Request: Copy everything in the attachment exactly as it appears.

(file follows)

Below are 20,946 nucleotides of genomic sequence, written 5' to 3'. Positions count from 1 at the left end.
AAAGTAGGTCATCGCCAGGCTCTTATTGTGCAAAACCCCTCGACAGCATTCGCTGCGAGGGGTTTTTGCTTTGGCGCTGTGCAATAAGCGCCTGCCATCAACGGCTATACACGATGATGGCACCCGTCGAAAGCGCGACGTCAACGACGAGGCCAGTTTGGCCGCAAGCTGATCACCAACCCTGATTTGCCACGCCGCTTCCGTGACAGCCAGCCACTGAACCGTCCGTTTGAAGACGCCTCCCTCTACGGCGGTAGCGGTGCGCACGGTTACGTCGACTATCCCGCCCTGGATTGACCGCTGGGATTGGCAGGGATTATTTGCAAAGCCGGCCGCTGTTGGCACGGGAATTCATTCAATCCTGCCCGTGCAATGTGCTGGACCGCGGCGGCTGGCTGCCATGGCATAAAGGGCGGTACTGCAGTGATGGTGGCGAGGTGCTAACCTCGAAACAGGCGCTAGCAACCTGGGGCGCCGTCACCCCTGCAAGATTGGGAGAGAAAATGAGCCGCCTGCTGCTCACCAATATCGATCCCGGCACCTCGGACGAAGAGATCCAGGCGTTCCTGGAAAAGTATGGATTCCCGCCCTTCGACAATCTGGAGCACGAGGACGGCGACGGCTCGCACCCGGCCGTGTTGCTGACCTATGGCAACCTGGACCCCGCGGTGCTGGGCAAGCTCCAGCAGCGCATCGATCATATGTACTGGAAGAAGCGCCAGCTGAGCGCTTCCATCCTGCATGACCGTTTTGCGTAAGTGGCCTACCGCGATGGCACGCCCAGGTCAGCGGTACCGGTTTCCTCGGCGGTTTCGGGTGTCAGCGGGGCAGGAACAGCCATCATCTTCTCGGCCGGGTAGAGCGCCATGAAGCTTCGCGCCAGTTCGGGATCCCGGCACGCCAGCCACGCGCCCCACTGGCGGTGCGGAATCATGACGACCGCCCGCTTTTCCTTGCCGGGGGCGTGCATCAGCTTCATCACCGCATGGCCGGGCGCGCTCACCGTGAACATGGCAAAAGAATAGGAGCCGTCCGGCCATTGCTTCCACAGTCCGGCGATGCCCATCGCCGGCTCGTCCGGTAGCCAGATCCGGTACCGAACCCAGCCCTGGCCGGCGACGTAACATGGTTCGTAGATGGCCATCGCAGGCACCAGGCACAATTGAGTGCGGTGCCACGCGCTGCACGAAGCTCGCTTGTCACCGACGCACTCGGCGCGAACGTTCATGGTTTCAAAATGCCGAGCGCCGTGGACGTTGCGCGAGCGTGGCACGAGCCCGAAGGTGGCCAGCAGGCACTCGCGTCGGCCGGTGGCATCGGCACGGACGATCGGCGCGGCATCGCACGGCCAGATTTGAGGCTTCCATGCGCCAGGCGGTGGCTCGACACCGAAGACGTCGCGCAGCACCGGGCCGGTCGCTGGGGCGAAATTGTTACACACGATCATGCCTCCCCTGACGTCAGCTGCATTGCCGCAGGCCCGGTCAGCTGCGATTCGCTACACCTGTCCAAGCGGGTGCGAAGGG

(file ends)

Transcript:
Below are 20,946 nucleotides of genomic sequence, written 5' to 3'. Positions count from 1 at the left end.
AAAGTAGGTCATCGCCAGGCTCTTATTGTGCAAAACCCCTCGACAGCATTCGCTGCGAGGGGTTTTTGCTTTGGCGCTGTGCAATAAGCGCCTGCCATCAACGGCTATACACGATGATGGCACCCGTCGAAAGCGCGACGTCAACGACGAGGCCAGTTTGGCCGCAAGCTGATCACCAACCCTGATTTGCCACGCCGCTTCCGTGACAGCCAGCCACTGAACCGTCCGTTTGAAGACGCCTCCCTCTACGGCGGTAGCGGTGCGCACGGTTACGTCGACTATCCCGCCCTGGATTGACCGCTGGGATTGGCAGGGATTATTTGCAAAGCCGGCCGCTGTTGGCACGGGAATTCATTCAATCCTGCCCGTGCAATGTGCTGGACCGCGGCGGCTGGCTGCCATGGCATAAAGGGCGGTACTGCAGTGATGGTGGCGAGGTGCTAACCTCGAAACAGGCGCTAGCAACCTGGGGCGCCGTCACCCCTGCAAGATTGGGAGAGAAAATGAGCCGCCTGCTGCTCACCAATATCGATCCCGGCACCTCGGACGAAGAGATCCAGGCGTTCCTGGAAAAGTATGGATTCCCGCCCTTCGACAATCTGGAGCACGAGGACGGCGACGGCTCGCACCCGGCCGTGTTGCTGACCTATGGCAACCTGGACCCCGCGGTGCTGGGCAAGCTCCAGCAGCGCATCGATCATATGTACTGGAAGAAGCGCCAGCTGAGCGCTTCCATCCTGCATGACCGTTTTGCGTAAGTGGCCTACCGCGATGGCACGCCCAGGTCAGCGGTACCGGTTTCCTCGGCGGTTTCGGGTGTCAGCGGGGCAGGAACAGCCATCATCTTCTCGGCCGGGTAGAGCGCCATGAAGCTTCGCGCCAGTTCGGGATCCCGGCACGCCAGCCACGCGCCCCACTGGCGGTGCGGAATCATGACGACCGCCCGCTTTTCCTTGCCGGGGGCGTGCATCAGCTTCATCACCGCATGGCCGGGCGCGCTCACCGTGAACATGGCAAAAGAATAGGAGCCGTCCGGCCATTGCTTCCACAGTCCGGCGATGCCCATCGCCGGCTCGTCCGGTAGCCAGATCCGGTACCGAACCCAGCCCTGGCCGGCGACGTAACATGGTTCGTAGATGGCCATCGCAGGCACCAGGCACAATTGAGTGCGGTGCCACGCGCTGCACGAAGCTCGCTTGTCACCGACGCACTCGGCGCGAACGTTCATGGTTTCAAAATGCCGAGCGCCGTGGACGTTGCGCGAGCGTGGCACGAGCCCGAAGGTGGCCAGCAGGCACTCGCGTCGGCCGGTGGCATCGGCACGGACGATCGGCGCGGCATCGCACGGCCAGATTTGAGGCTTCCATGCGCCAGGCGGTGGCTCGACACCGAAGACGTCGCGCAGCACCGGGCCGGTCGCTGGGGCGAAATTGTTACACACGATCATGCCTCCCCTGACGTCAGCTGCATTGCCGCAGGCCCGGTCAGCTGCGATTCGCTACACCTGTCCAAGCGGGTGCGAAGGG